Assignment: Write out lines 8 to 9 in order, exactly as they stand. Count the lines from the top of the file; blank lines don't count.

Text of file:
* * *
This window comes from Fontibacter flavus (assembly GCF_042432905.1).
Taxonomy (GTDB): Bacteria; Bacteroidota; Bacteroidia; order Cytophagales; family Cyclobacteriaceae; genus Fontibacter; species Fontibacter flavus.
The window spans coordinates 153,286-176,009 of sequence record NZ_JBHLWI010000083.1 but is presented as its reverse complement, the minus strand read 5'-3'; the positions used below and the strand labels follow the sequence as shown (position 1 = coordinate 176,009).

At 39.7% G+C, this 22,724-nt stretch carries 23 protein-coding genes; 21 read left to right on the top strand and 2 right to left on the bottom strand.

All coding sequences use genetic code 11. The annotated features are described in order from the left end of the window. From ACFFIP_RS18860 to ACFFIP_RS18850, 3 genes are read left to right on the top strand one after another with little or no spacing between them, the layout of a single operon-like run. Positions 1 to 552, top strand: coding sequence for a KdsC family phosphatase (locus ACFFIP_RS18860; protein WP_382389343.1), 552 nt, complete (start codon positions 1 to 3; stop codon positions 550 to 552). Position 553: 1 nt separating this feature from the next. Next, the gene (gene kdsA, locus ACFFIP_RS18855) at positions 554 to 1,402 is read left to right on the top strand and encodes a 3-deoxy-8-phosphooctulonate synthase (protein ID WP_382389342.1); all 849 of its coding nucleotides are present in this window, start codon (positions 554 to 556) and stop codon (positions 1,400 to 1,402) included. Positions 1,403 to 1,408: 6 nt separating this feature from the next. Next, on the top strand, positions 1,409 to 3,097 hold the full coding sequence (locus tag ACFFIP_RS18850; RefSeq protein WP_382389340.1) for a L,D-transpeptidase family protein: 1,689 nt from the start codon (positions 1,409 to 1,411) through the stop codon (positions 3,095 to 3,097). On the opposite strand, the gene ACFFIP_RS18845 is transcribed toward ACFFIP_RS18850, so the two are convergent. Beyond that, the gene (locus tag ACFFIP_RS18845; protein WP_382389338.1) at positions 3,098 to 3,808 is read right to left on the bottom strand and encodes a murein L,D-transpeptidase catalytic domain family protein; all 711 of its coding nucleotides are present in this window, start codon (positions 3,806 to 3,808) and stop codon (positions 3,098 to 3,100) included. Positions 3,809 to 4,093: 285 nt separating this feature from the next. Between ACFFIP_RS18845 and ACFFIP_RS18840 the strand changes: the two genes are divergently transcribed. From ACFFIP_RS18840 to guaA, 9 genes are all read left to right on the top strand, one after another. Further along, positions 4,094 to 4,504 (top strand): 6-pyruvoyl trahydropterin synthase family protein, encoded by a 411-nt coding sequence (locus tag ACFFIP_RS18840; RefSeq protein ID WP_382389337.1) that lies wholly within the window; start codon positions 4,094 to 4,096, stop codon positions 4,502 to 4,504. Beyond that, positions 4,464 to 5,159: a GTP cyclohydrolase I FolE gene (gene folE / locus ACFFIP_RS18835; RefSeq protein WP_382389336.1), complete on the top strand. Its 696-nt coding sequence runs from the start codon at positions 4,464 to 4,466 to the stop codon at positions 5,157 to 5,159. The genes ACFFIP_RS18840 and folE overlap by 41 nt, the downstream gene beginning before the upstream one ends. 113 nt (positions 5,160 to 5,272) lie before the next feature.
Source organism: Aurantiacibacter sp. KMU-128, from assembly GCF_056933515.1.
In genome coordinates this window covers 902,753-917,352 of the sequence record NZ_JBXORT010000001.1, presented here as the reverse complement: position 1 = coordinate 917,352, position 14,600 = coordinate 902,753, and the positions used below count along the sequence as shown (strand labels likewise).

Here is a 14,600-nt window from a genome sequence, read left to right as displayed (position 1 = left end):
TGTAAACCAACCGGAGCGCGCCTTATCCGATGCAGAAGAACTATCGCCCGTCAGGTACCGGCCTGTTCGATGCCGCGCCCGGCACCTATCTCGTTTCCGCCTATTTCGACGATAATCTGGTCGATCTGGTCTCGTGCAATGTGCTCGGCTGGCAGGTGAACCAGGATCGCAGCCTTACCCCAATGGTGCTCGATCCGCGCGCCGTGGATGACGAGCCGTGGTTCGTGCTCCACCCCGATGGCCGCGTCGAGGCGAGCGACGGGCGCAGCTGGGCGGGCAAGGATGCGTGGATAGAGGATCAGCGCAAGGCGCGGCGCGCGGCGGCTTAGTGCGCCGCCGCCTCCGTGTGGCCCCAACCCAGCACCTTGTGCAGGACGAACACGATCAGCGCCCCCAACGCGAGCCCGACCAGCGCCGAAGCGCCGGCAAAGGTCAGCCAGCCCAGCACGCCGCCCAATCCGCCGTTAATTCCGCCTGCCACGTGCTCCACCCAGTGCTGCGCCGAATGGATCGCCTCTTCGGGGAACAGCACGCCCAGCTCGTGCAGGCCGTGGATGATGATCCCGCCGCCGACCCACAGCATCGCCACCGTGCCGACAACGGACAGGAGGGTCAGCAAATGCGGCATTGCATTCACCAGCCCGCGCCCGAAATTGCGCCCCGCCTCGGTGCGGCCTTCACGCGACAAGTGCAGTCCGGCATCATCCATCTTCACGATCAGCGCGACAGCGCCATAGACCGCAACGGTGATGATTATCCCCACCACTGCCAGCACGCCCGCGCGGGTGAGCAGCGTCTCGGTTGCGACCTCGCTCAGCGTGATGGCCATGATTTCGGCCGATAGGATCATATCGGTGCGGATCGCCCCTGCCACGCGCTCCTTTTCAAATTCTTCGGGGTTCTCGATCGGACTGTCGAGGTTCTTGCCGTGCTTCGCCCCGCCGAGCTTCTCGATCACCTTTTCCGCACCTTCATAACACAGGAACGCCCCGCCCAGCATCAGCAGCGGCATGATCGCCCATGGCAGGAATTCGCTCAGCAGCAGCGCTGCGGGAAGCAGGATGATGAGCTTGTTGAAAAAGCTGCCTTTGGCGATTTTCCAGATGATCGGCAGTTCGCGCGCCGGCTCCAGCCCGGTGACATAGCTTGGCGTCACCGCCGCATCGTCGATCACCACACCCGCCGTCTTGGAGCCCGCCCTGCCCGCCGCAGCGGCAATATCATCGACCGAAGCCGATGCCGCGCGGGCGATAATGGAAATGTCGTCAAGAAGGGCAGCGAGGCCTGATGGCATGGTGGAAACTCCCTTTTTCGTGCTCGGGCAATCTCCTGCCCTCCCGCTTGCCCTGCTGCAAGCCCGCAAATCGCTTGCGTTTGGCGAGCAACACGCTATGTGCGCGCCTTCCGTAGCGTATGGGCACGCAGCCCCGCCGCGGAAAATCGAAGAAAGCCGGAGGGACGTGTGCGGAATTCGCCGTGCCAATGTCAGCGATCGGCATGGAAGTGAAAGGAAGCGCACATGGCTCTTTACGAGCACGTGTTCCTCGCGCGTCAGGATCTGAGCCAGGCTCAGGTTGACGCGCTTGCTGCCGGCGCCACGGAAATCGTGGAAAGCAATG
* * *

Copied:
Here is a 14,600-nt window from a genome sequence, read left to right as displayed (position 1 = left end):
TGTAAACCAACCGGAGCGCGCCTTATCCGATGCAGAAGAACTATCGCCCGTCAGGTACCGGCCTGTTCGATGCCGCGCCCGGCACCTATCTCGTTTCCGCCTATTTCGACGATAATCTGGTCGATCTGGTCTCGTGCAATGTGCTCGGCTGGCAGGTGAACCAGGATCGCAGCCTTACCCCAATGGTGCTCGATCCGCGCGCCGTGGATGACGAGCCGTGGTTCGTGCTCCACCCCGATGGCCGCGTCGAGGCGAGCGACGGGCGCAGCTGGGCGGGCAAGGATGCGTGGATAGAGGATCAGCGCAAGGCGCGGCGCGCGGCGGCTTAGTGCGCCGCCGCCTCCGTGTGGCCCCAACCCAGCACCTTGTGCAGGACGAACACGATCAGCGCCCCCAACGCGAGCCCGACCAGCGCCGAAGCGCCGGCAAAGGTCAGCCAGCCCAGCACGCCGCCCAATCCGCCGTTAATTCCGCCTGCCACGTGCTCCACCCAGTGCTGCGCCGAATGGATCGCCTCTTCGGGGAACAGCACGCCCAGCTCGTGCAGGCCGTGGATGATGATCCCGCCGCCGACCCACAGCATCGCCACCGTGCCGACAACGGACAGGAGGGTCAGCAAATGCGGCATTGCATTCACCAGCCCGCGCCCGAAATTGCGCCCCGCCTCGGTGCGGCCTTCACGCGACAAGTGCAGTCCGGCATCATCCATCTTCACGATCAGCGCGACAGCGCCATAGACCGCAACGGTGATGATTATCCCCACCACTGCCAGCACGCCCGCGCGGGTGAGCAGCGTCTCGGTTGCGACCTCGCTCAGCGTGATGGCCATGATTTCGGCCGATAGGATCATATCGGTGCGGATCGCCCCTGCCACGCGCTCCTTTTCAAATTCTTCGGGGTTCTCGATCGGACTGTCGAGGTTCTTGCCGTGCTTCGCCCCGCCGAGCTTCTCGATCACCTTTTCCGCACCTTCATAACACAGGAACGCCCCGCCCAGCATCAGCAGCGGCATGATCGCCCATGGCAGGAATTCGCTCAGCAGCAGCGCTGCGGGAAGCAGGATGATGAGCTTGTTGAAAAAGCTGCCTTTGGCGATTTTCCAGATGATCGGCAGTTCGCGCGCCGGCTCCAGCCCGGTGACATAGCTTGGCGTCACCGCCGCATCGTCGATCACCACACCCGCCGTCTTGGAGCCCGCCCTGCCCGCCGCAGCGGCAATATCATCGACCGAAGCCGATGCCGCGCGGGCGATAATGGAAATGTCGTCAAGAAGGGCAGCGAGGCCTGATGGCATGGTGGAAACTCCCTTTTTCGTGCTCGGGCAATCTCCTGCCCTCCCGCTTGCCCTGCTGCAAGCCCGCAAATCGCTTGCGTTTGGCGAGCAACACGCTATGTGCGCGCCTTCCGTAGCGTATGGGCACGCAGCCCCGCCGCGGAAAATCGAAGAAAGCCGGAGGGACGTGTGCGGAATTCGCCGTGCCAATGTCAGCGATCGGCATGGAAGTGAAAGGAAGCGCACATGGCTCTTTACGAGCACGTGTTCCTCGCGCGTCAGGATCTGAGCCAGGCTCAGGTTGACGCGCTTGCTGCCGGCGCCACGGAAATCGTGGAAAGCAATG